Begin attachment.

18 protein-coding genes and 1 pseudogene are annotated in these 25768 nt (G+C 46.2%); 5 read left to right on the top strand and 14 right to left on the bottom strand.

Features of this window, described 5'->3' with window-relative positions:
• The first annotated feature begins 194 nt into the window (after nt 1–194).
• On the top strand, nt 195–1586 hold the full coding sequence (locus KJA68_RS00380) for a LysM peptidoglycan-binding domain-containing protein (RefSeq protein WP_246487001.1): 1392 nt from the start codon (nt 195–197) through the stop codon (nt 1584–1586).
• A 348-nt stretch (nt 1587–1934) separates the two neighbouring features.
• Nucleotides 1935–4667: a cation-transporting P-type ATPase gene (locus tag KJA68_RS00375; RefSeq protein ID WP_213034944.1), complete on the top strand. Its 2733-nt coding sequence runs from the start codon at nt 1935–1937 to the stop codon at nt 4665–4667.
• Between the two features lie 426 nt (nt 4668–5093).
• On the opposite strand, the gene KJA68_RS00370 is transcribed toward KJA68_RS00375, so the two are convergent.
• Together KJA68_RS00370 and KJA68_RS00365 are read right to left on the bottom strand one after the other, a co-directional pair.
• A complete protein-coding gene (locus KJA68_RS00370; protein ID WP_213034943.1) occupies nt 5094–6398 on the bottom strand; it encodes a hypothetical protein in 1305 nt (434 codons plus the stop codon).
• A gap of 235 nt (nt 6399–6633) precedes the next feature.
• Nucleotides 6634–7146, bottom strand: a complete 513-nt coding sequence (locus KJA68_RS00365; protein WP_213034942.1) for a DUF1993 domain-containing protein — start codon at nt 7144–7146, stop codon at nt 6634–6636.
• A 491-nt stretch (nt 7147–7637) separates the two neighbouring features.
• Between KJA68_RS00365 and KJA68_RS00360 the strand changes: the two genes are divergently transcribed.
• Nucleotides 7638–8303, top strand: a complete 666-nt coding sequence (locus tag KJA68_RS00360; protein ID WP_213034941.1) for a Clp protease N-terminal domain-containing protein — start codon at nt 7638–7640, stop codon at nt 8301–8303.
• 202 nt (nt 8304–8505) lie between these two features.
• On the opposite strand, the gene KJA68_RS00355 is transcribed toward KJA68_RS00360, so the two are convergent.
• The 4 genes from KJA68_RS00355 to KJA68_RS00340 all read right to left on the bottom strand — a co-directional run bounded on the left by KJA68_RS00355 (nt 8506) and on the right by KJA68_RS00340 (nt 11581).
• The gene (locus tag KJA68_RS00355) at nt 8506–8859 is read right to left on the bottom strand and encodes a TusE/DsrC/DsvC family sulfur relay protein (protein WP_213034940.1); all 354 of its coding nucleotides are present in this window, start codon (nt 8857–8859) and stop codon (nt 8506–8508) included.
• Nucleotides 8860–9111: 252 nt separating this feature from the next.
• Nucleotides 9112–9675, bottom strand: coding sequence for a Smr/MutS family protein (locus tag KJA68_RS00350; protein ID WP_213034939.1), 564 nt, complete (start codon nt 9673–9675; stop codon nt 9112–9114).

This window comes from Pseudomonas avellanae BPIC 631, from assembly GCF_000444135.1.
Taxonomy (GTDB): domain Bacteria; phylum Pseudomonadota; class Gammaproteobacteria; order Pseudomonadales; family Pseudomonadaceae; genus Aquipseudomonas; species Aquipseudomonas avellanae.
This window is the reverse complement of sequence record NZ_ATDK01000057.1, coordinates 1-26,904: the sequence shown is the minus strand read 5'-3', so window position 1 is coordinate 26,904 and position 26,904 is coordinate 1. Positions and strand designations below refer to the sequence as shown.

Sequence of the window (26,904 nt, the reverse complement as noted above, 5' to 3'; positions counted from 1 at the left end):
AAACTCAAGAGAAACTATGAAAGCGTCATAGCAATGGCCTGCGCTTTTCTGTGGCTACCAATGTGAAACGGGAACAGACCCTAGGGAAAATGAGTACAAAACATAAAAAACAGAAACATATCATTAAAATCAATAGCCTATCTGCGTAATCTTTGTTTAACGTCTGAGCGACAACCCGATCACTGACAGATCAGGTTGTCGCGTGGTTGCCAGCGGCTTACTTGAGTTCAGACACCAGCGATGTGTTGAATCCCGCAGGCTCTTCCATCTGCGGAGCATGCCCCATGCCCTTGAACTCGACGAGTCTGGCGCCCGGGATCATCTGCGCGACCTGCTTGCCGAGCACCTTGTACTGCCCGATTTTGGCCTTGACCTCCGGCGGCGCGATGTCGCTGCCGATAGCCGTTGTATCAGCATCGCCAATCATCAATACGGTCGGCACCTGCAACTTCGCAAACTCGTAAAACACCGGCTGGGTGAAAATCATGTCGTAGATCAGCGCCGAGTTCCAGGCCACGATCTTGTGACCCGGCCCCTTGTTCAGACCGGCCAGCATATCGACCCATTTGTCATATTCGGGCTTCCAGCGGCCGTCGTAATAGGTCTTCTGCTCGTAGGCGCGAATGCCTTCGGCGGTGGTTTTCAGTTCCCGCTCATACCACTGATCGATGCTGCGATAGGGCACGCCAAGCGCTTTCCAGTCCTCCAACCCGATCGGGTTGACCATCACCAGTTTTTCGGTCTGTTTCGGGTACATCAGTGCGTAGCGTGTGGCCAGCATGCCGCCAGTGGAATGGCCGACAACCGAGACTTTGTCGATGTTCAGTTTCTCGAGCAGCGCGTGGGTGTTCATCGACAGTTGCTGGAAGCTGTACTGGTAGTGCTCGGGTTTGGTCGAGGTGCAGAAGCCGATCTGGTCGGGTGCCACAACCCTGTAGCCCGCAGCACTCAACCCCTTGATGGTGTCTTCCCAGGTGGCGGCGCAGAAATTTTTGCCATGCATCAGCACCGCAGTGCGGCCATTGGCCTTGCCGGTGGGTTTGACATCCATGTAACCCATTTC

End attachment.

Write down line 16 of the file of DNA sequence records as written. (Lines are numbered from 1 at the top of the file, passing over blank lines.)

• 202 nt (nt 8304–8505) lie between these two features.